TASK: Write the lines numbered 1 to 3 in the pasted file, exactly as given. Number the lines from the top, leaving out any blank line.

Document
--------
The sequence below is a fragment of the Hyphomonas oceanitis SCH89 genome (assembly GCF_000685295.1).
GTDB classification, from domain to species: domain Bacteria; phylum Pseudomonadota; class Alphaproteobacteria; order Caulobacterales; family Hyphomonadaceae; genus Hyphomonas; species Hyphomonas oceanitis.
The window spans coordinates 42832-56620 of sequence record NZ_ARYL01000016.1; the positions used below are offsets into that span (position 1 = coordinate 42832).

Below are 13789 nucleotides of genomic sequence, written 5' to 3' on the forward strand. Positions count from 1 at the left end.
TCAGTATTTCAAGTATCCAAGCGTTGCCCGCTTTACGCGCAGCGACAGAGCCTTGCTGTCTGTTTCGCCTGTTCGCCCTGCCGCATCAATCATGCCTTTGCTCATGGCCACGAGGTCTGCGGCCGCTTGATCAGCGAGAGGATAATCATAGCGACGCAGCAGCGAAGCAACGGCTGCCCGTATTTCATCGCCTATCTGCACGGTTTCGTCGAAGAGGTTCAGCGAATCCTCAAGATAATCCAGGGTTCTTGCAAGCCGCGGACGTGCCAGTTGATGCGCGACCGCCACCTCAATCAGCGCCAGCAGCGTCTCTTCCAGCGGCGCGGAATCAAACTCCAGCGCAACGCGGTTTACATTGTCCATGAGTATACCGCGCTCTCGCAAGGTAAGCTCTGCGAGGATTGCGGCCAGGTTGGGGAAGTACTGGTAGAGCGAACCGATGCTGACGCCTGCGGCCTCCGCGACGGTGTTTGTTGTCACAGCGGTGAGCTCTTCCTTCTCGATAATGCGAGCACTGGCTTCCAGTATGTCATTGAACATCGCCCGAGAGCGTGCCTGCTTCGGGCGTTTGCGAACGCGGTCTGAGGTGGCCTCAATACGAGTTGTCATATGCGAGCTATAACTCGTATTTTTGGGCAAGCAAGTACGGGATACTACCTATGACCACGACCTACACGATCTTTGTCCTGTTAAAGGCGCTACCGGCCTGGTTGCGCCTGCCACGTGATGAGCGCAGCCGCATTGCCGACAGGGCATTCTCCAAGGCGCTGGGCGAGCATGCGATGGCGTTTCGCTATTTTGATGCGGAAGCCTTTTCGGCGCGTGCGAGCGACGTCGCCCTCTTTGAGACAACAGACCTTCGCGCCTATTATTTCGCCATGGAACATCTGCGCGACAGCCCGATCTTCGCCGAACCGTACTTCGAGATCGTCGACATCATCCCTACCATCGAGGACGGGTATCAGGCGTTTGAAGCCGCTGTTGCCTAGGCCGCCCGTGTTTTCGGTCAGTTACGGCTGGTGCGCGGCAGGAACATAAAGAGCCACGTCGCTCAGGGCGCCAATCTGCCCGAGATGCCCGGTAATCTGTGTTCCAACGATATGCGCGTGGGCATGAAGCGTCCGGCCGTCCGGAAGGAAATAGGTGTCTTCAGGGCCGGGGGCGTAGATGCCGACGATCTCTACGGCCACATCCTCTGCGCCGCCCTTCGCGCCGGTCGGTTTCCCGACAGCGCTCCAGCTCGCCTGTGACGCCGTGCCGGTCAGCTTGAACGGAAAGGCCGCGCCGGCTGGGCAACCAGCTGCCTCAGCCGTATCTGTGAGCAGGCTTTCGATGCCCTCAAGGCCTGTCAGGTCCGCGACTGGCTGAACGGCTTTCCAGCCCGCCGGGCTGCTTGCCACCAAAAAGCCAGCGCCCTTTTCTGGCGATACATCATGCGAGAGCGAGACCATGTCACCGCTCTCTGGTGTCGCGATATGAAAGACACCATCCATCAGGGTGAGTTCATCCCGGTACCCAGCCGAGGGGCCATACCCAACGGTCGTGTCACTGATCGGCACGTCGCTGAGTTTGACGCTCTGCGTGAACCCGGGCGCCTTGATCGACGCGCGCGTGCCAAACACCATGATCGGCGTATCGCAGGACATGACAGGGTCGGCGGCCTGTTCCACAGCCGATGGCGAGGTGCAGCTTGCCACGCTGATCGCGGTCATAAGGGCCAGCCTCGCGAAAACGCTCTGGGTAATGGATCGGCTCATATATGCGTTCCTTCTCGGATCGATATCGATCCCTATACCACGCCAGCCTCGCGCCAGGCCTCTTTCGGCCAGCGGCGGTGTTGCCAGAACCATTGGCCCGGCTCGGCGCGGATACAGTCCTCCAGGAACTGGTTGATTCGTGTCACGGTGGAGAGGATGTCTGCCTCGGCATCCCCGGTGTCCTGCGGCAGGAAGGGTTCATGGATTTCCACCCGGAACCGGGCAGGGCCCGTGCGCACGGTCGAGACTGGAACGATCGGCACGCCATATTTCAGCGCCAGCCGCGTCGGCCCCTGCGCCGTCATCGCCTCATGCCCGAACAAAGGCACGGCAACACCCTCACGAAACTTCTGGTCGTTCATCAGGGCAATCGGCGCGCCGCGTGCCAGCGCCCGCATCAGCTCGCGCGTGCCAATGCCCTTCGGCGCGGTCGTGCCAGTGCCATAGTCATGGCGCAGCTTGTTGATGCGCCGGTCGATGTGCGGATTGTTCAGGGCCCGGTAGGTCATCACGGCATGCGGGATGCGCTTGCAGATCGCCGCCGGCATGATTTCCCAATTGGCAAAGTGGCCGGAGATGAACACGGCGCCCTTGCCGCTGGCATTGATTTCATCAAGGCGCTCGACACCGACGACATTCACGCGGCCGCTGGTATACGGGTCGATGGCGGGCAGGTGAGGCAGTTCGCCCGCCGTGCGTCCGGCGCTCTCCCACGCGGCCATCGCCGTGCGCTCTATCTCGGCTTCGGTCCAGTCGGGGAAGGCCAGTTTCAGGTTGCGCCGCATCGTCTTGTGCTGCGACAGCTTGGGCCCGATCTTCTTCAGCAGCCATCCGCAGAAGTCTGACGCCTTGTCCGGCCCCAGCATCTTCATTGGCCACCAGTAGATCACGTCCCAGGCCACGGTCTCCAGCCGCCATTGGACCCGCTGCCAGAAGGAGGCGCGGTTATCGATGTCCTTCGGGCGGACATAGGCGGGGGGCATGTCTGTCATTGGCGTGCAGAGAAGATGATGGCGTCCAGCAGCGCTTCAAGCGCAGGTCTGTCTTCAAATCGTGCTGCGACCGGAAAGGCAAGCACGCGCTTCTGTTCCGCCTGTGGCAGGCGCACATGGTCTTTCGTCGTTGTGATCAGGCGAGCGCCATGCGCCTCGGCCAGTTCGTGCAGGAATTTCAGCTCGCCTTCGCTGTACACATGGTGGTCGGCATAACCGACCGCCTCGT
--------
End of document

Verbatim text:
The sequence below is a fragment of the Hyphomonas oceanitis SCH89 genome (assembly GCF_000685295.1).
GTDB classification, from domain to species: domain Bacteria; phylum Pseudomonadota; class Alphaproteobacteria; order Caulobacterales; family Hyphomonadaceae; genus Hyphomonas; species Hyphomonas oceanitis.
The window spans coordinates 42832-56620 of sequence record NZ_ARYL01000016.1; the positions used below are offsets into that span (position 1 = coordinate 42832).